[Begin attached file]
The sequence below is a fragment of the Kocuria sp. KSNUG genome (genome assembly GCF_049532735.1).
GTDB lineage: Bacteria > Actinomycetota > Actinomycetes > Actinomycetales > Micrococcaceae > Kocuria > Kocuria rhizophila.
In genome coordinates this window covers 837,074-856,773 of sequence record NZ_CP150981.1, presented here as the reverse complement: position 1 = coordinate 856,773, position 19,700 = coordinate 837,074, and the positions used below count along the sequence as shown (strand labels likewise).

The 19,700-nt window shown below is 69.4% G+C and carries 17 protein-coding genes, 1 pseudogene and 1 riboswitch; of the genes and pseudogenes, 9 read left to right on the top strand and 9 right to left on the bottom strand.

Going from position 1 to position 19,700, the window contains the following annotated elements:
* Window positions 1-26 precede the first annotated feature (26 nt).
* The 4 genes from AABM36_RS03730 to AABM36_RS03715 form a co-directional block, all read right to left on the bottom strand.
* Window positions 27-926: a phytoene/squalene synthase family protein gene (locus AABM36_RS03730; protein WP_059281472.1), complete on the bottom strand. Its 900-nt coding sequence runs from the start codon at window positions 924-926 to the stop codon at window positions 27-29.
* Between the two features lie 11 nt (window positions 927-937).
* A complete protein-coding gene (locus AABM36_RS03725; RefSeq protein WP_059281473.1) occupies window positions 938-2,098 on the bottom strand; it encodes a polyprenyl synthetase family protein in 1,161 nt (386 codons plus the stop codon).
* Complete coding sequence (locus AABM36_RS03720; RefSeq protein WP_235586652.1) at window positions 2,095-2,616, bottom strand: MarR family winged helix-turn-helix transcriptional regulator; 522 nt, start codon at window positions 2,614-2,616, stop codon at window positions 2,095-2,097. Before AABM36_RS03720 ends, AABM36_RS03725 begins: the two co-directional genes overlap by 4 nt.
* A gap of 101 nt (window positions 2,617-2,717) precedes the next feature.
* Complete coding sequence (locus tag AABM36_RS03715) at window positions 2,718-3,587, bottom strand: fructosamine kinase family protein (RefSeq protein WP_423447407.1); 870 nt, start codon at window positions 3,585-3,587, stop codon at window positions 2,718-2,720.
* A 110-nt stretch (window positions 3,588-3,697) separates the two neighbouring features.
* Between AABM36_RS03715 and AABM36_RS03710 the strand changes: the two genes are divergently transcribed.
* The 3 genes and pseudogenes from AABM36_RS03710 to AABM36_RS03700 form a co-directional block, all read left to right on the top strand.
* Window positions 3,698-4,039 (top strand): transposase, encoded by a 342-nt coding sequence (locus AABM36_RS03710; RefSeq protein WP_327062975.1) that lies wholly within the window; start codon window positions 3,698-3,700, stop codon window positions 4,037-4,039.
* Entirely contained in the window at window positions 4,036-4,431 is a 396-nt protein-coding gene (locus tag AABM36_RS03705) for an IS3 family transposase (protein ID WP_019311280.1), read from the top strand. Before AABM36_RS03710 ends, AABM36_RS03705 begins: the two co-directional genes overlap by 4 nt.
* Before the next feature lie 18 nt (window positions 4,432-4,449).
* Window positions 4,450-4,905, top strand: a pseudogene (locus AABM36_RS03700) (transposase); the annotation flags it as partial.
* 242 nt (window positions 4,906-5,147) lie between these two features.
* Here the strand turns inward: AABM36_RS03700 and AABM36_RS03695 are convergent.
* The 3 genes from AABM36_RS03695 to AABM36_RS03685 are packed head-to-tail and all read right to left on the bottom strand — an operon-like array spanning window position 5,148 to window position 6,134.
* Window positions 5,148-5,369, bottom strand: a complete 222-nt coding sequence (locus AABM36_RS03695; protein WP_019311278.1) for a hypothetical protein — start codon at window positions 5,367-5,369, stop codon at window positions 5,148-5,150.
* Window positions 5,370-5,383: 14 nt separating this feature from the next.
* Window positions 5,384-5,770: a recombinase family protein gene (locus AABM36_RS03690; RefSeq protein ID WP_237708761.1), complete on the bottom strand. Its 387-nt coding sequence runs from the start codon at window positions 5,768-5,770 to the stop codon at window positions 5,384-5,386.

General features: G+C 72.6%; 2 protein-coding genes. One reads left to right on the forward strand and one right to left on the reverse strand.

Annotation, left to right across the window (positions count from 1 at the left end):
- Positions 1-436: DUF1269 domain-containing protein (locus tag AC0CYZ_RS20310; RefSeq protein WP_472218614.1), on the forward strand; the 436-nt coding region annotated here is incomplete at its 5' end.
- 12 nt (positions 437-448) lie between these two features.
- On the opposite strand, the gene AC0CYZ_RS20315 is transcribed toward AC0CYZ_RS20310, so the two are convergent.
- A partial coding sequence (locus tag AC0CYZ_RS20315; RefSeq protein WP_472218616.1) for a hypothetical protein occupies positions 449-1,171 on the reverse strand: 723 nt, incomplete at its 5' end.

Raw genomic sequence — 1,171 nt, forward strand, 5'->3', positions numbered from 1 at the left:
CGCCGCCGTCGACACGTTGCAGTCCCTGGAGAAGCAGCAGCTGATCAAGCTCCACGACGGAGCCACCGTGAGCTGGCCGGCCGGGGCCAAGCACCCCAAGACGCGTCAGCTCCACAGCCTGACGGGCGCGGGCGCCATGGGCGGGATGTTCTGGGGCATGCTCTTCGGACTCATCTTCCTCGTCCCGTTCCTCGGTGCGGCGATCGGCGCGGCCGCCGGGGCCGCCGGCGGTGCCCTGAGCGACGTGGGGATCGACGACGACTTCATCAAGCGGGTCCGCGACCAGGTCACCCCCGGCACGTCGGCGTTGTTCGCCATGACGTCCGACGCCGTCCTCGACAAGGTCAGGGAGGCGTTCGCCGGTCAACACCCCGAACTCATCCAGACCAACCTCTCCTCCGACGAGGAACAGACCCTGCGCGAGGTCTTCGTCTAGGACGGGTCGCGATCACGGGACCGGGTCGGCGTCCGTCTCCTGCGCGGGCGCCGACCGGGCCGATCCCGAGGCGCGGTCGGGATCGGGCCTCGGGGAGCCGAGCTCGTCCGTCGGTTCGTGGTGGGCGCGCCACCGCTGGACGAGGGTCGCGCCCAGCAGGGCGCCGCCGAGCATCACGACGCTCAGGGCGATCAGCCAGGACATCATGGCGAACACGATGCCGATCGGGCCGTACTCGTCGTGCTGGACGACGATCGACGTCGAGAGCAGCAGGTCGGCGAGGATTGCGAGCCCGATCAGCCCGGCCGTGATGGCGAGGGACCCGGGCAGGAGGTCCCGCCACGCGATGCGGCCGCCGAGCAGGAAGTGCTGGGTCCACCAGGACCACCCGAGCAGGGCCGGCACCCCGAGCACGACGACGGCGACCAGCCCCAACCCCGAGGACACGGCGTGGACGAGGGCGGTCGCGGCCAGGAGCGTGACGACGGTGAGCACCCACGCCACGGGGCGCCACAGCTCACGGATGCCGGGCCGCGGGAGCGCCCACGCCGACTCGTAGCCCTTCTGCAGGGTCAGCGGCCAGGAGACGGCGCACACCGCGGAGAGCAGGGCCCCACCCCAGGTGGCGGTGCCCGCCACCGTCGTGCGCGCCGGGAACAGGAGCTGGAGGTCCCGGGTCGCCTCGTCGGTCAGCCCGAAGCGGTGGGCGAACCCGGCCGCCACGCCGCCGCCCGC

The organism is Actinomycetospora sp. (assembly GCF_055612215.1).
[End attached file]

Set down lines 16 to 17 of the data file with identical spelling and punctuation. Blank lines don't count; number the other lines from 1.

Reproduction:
* The 3 genes and pseudogenes from AABM36_RS03710 to AABM36_RS03700 form a co-directional block, all read left to right on the top strand.
* Window positions 3,698-4,039 (top strand): transposase, encoded by a 342-nt coding sequence (locus AABM36_RS03710; RefSeq protein WP_327062975.1) that lies wholly within the window; start codon window positions 3,698-3,700, stop codon window positions 4,037-4,039.